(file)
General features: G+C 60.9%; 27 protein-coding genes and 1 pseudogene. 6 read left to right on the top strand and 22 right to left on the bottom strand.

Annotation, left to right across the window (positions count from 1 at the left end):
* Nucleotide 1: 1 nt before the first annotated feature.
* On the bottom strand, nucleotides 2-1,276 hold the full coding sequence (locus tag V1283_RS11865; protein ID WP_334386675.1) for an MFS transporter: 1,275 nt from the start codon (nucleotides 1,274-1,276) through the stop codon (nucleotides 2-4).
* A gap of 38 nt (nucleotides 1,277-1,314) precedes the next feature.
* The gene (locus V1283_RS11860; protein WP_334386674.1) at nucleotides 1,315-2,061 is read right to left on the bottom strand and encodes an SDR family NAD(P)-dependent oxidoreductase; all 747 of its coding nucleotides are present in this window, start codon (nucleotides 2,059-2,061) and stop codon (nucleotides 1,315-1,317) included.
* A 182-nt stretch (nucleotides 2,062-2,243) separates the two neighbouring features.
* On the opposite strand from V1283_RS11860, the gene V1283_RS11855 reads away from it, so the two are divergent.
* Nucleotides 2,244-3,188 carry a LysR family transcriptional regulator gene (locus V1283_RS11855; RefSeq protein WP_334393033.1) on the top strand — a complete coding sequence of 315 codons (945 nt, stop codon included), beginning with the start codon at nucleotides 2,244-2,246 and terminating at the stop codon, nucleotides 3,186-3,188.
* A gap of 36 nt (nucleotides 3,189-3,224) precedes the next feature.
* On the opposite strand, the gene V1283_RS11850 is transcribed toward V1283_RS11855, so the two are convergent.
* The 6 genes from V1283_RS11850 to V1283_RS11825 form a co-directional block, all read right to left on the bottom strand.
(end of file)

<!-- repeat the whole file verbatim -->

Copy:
General features: G+C 60.9%; 27 protein-coding genes and 1 pseudogene. 6 read left to right on the top strand and 22 right to left on the bottom strand.

Annotation, left to right across the window (positions count from 1 at the left end):
* Nucleotide 1: 1 nt before the first annotated feature.
* On the bottom strand, nucleotides 2-1,276 hold the full coding sequence (locus tag V1283_RS11865; protein ID WP_334386675.1) for an MFS transporter: 1,275 nt from the start codon (nucleotides 1,274-1,276) through the stop codon (nucleotides 2-4).
* A gap of 38 nt (nucleotides 1,277-1,314) precedes the next feature.
* The gene (locus V1283_RS11860; protein WP_334386674.1) at nucleotides 1,315-2,061 is read right to left on the bottom strand and encodes an SDR family NAD(P)-dependent oxidoreductase; all 747 of its coding nucleotides are present in this window, start codon (nucleotides 2,059-2,061) and stop codon (nucleotides 1,315-1,317) included.
* A 182-nt stretch (nucleotides 2,062-2,243) separates the two neighbouring features.
* On the opposite strand from V1283_RS11860, the gene V1283_RS11855 reads away from it, so the two are divergent.
* Nucleotides 2,244-3,188 carry a LysR family transcriptional regulator gene (locus V1283_RS11855; RefSeq protein WP_334393033.1) on the top strand — a complete coding sequence of 315 codons (945 nt, stop codon included), beginning with the start codon at nucleotides 2,244-2,246 and terminating at the stop codon, nucleotides 3,186-3,188.
* A gap of 36 nt (nucleotides 3,189-3,224) precedes the next feature.
* On the opposite strand, the gene V1283_RS11850 is transcribed toward V1283_RS11855, so the two are convergent.
* The 6 genes from V1283_RS11850 to V1283_RS11825 form a co-directional block, all read right to left on the bottom strand.